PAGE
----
The Dining Room of East Cliff Hall (a ‘cement rendered Italianate villa of eccentric design’, as the Department of the Environment rather winningly described it), is a construct of the owners and inveterate collectors, Sir Merton and Lady Annie Russell-Cotes. The Hall, once private, like The King’s House, is now public, a remarkable museum of the fine and applied arts, the Russell-Cotes Art Gallery and Museum in Bournemouth. The room is set out, as it always has been, for the prospect of food. This is food with attitude. Once the site for the grand civic repast, now it hints at the circumstances and the regalia of such a meal. There is a sturdy mahogany dining table, richly embossed Tynecastle wallpaper, stained glass windows (some depicting the countries of the British Empire), marbled Corinthian columns, a painted peacock frieze, a rank of oil paintings and a splendid, bracing view (through the sun lounge) to the distant hills of Purbeck over Poole Bay. You can almost smell the roast beef and hear the claret decanting.
We don’t know what dinner service the Russell-Coteses used – perhaps Wedgwood, perhaps Minton, perhaps Spode. Given the riot of colour surrounding the table, and the gleam of silver cutlery and cut glass upon it, it is fair to imagine that it suited these eclectic circumstances of place and personality, in a deep magenta perhaps, with prints or paintings to evoke Merton and Annie’s redoubtable travellings, patriotic zeal or antiquarian interests. No doubt the family crest appeared. This is a dining room of solid Victorian value and its plates would have added incrementally to the virtues on offer: civic stature (Merton was Mayor); commercial acumen (they owned the prestige hotel next door); a good deal of disposable income and public patronage (the building and its contents were gifted to the Council in a remarkable act of generosity in 1908).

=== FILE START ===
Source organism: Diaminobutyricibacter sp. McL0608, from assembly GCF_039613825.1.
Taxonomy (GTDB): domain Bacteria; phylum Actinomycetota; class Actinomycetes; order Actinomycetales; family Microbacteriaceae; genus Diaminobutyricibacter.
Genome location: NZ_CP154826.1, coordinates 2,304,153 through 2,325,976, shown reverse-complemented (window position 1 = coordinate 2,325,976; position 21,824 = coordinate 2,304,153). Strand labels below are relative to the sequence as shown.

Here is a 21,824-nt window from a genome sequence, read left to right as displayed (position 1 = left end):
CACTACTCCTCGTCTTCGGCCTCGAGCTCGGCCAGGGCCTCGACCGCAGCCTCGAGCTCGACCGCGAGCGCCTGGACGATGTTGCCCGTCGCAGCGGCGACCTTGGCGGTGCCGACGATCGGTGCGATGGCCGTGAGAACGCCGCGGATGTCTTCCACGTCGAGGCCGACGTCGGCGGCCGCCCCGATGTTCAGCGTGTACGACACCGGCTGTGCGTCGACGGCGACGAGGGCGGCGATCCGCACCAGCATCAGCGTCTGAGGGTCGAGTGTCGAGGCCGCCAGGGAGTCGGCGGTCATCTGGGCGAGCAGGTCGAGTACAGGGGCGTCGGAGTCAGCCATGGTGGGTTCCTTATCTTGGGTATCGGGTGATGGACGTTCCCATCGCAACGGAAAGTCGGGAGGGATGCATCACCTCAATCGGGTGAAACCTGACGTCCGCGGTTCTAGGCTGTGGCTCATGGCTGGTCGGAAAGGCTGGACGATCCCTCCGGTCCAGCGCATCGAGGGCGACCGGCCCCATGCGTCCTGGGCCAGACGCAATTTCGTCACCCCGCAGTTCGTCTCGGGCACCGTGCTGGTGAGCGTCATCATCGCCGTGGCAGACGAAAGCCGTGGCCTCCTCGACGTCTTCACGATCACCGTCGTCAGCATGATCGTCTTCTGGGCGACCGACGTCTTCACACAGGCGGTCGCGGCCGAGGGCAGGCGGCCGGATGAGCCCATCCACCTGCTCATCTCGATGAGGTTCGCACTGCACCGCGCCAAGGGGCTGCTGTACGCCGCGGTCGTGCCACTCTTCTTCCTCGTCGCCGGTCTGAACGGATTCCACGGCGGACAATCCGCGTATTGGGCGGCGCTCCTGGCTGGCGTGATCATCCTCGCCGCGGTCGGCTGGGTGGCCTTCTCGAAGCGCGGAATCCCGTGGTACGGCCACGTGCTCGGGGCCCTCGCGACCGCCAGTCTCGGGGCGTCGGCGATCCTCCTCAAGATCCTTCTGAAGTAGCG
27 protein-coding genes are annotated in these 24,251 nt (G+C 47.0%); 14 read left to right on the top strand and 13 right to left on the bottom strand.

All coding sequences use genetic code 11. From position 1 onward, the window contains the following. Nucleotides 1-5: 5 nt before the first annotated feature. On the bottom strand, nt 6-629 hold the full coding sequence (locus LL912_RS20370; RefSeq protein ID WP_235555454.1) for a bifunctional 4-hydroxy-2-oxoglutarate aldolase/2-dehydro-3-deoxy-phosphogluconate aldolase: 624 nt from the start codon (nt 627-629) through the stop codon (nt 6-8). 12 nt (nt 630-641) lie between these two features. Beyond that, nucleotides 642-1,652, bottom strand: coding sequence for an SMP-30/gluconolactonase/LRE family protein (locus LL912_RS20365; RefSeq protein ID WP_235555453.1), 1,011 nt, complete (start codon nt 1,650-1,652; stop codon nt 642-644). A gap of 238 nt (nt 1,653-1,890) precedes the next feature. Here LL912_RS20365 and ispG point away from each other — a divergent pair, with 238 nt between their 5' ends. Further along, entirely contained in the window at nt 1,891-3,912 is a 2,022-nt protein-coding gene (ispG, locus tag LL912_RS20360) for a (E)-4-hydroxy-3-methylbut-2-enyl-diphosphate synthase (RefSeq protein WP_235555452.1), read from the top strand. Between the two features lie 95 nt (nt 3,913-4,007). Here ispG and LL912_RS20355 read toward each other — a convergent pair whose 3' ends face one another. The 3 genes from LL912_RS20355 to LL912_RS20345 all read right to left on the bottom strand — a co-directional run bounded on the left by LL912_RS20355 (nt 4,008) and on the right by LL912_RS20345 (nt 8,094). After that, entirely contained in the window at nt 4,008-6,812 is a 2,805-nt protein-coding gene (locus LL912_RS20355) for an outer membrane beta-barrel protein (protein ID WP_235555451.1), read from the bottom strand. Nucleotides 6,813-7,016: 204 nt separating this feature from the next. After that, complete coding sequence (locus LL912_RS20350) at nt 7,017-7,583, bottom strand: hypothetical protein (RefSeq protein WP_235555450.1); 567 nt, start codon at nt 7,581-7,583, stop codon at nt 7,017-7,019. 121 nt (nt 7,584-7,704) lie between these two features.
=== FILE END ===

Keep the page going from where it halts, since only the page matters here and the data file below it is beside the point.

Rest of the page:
So where did this leave Magdalene Odundo?
What has her work to do with a Victorian dining table, residing as it does in the great public and private collections of the UK and America? Her forms are a world away: spined, complexly-handled, trumpeted, flared; bellied, serenely-curved, precisely-lipped; the smoothest of polished and burnished terracotta.
These signature, slow, vessels lie at the heart of her practice. But Odundo is nothing if not experimental. She has produced ‘Millenium Pieces’ in glazed white earthenware, as crisp as any Wedgwood. She has made striking bronze vessels; she is a formidable print maker; her current practice has involved magisterial installations in blown glass; and she has drawn directly on the gallery wall.